South Africa’s rand recovered on Wednesday after a sharp fall in the previous session when data showed the economy contracted by the most on record in the second quarter.
At 1500 GMT, the rand was 1.85% firmer at R16.61 per dollar, after slumping more than 1% on Tuesday when a plunge in gross domestic product rattled already fragile investor sentiment.
“Despite all of this negativity, the rand is standing tall against the dollar and other G10 currencies today,” said Lukman Otunuga, senior research analyst at FXTM.
“The rand remains influenced by external drivers in the form of Covid-19 developments, US-China trade and global sentiment. If the rand can keep up this positive momentum, prices may test R16.50 in the near term.”
Africa’s most advanced economy shrank 51% in the second quarter due to the coronavirus restrictions, its fourth consecutive quarterly contraction, data showed on Tuesday.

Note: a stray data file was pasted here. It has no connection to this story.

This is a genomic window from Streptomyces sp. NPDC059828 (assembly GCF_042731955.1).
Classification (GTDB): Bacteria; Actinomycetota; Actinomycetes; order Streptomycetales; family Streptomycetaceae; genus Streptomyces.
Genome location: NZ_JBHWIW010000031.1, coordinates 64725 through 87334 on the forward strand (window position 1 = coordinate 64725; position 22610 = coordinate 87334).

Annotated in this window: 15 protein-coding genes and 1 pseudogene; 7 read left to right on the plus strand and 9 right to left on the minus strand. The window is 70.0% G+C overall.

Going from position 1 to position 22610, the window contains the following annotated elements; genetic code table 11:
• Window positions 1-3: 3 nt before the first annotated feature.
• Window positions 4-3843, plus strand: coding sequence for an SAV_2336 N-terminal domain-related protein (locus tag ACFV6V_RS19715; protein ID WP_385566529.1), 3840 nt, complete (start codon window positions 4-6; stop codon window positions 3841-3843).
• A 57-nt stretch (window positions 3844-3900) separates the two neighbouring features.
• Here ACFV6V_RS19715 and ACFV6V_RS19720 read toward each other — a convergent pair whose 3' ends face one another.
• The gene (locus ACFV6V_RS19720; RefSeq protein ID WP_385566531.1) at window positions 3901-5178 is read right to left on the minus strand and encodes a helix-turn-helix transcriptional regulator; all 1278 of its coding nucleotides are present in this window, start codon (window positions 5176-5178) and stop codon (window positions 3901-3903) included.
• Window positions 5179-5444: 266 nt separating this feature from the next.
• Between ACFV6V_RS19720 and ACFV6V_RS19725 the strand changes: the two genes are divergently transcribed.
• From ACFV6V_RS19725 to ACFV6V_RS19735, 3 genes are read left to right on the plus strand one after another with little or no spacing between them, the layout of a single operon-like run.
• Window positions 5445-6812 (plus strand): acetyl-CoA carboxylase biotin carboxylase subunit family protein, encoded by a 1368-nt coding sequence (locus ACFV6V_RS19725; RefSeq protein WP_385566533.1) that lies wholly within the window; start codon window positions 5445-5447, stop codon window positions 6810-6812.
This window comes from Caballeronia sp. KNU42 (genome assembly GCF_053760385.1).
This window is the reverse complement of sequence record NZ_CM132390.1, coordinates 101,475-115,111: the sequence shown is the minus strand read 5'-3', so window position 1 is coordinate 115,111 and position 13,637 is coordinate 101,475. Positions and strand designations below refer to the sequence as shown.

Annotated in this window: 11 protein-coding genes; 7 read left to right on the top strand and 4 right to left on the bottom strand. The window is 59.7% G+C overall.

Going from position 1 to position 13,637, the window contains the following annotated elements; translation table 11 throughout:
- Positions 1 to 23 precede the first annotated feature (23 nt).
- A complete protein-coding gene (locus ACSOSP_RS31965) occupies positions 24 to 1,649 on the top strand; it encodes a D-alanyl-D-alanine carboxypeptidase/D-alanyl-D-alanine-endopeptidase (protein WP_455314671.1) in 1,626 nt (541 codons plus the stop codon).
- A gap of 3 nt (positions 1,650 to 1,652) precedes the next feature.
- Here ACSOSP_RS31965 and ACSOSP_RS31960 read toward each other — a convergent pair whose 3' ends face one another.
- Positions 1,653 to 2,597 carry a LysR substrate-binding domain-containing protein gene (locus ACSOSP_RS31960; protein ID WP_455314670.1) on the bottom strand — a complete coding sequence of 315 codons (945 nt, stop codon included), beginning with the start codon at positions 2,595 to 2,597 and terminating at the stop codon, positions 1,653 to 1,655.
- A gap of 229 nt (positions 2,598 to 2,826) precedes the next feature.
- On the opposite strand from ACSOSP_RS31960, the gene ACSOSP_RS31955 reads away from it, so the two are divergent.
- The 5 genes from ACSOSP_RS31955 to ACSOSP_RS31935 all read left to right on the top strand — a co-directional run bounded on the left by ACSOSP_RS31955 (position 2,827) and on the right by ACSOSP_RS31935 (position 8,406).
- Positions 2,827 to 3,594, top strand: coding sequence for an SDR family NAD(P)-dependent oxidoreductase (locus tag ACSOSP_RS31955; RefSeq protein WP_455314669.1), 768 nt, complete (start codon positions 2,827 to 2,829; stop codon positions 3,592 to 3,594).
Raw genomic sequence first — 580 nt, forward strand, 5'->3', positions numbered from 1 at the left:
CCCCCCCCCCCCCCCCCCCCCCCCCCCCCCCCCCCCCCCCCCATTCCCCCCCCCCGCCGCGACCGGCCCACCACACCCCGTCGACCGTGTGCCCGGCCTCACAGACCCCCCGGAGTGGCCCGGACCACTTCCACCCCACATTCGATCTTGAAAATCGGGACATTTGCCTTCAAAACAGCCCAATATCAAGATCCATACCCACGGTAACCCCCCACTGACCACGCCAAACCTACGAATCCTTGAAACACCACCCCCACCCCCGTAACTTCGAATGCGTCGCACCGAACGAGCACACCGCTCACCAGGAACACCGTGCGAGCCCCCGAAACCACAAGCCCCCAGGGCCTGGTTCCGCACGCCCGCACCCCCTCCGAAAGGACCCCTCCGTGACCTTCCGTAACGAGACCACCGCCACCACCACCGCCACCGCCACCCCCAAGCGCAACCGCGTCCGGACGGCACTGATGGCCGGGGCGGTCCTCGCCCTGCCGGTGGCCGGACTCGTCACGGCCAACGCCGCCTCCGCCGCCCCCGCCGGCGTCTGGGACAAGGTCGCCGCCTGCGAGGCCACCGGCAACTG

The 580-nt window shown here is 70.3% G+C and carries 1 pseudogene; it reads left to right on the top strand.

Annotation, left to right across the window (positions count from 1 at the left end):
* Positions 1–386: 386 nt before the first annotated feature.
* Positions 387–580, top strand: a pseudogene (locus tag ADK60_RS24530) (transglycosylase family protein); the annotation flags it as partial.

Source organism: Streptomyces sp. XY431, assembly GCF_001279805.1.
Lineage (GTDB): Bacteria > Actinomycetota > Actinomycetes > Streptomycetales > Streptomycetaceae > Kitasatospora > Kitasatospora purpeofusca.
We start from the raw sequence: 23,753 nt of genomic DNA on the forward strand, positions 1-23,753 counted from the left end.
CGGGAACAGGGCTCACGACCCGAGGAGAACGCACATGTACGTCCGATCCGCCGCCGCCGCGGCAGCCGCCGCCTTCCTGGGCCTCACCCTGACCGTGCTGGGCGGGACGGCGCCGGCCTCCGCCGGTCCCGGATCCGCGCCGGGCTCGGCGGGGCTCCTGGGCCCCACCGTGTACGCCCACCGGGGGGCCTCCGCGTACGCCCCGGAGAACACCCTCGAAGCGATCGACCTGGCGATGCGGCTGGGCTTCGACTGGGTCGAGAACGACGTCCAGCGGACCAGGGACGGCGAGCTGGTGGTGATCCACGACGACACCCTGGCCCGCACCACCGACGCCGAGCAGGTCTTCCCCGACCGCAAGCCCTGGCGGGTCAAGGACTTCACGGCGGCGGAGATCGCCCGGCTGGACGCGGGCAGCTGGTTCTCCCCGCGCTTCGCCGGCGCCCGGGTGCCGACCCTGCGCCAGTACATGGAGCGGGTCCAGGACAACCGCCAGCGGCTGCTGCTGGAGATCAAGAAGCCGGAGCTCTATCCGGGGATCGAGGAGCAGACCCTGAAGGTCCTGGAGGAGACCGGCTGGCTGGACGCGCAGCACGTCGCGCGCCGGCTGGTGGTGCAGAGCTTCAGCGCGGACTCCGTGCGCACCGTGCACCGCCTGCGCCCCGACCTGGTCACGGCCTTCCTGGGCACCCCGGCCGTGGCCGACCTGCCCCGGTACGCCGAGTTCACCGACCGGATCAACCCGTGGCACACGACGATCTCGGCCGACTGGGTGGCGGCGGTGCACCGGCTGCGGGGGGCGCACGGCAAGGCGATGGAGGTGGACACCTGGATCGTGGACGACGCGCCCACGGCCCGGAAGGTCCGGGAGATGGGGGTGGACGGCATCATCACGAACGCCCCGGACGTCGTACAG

On Wednesday, a survey showed that South Africa’s business confidence recovered from an all-time low in the third quarter of the year as coronavirus-led curbs were largely lifted, but consumer sentiment remained heavily depressed.
This helped buoy stocks, with the Johannesburg Stock Exchange’s All-Share Index seeing its biggest daily rise since August 4 in terms of points. It ended the day 1.42% higher, at 55,211 points. The blue-chip Top 40 index gained 1.31% to 50,838 points.
Companies that benefit from a strong economy, namely banks and retailers, led the blue-chip index higher, with retailer Shoprite the biggest gainer.
It rose more than 10%, followed closely by three of South Africa’s major banks – Standard Bank, Nedbank and Absa – which closed up 9%, 8.9% and 8.2% respectively.
Bonds were weaker, with the yield on the benchmark 2030 government paper up 2 basis points to 9.275%.